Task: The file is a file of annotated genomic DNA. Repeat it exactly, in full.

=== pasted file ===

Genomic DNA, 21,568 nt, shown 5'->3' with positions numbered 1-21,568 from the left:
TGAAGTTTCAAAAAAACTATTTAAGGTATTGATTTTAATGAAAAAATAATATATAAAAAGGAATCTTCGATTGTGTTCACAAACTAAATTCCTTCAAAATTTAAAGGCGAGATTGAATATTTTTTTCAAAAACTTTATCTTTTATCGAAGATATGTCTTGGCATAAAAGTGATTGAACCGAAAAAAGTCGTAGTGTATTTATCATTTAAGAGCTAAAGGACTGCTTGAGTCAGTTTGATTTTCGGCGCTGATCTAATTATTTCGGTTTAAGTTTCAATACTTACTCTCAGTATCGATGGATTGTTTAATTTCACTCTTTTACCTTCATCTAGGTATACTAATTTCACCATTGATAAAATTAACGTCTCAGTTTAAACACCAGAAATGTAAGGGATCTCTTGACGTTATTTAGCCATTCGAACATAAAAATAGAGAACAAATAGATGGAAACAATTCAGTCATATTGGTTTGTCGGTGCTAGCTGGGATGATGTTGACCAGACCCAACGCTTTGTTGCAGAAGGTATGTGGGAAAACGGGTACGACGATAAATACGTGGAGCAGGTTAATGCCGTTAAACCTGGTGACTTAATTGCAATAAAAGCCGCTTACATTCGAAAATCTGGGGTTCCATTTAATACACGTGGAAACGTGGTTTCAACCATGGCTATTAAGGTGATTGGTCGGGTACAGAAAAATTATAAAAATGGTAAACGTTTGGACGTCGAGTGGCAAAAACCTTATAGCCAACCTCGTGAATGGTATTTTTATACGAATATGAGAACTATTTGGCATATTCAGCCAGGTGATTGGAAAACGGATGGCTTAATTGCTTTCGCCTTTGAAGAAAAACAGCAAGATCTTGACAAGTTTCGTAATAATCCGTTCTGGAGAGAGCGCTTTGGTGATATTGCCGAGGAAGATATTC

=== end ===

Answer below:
Genomic DNA, 21,568 nt, shown 5'->3' with positions numbered 1-21,568 from the left:
TGAAGTTTCAAAAAAACTATTTAAGGTATTGATTTTAATGAAAAAATAATATATAAAAAGGAATCTTCGATTGTGTTCACAAACTAAATTCCTTCAAAATTTAAAGGCGAGATTGAATATTTTTTTCAAAAACTTTATCTTTTATCGAAGATATGTCTTGGCATAAAAGTGATTGAACCGAAAAAAGTCGTAGTGTATTTATCATTTAAGAGCTAAAGGACTGCTTGAGTCAGTTTGATTTTCGGCGCTGATCTAATTATTTCGGTTTAAGTTTCAATACTTACTCTCAGTATCGATGGATTGTTTAATTTCACTCTTTTACCTTCATCTAGGTATACTAATTTCACCATTGATAAAATTAACGTCTCAGTTTAAACACCAGAAATGTAAGGGATCTCTTGACGTTATTTAGCCATTCGAACATAAAAATAGAGAACAAATAGATGGAAACAATTCAGTCATATTGGTTTGTCGGTGCTAGCTGGGATGATGTTGACCAGACCCAACGCTTTGTTGCAGAAGGTATGTGGGAAAACGGGTACGACGATAAATACGTGGAGCAGGTTAATGCCGTTAAACCTGGTGACTTAATTGCAATAAAAGCCGCTTACATTCGAAAATCTGGGGTTCCATTTAATACACGTGGAAACGTGGTTTCAACCATGGCTATTAAGGTGATTGGTCGGGTACAGAAAAATTATAAAAATGGTAAACGTTTGGACGTCGAGTGGCAAAAACCTTATAGCCAACCTCGTGAATGGTATTTTTATACGAATATGAGAACTATTTGGCATATTCAGCCAGGTGATTGGAAAACGGATGGCTTAATTGCTTTCGCCTTTGAAGAAAAACAGCAAGATCTTGACAAGTTTCGTAATAATCCGTTCTGGAGAGAGCGCTTTGGTGATATTGCCGAGGAAGATATTC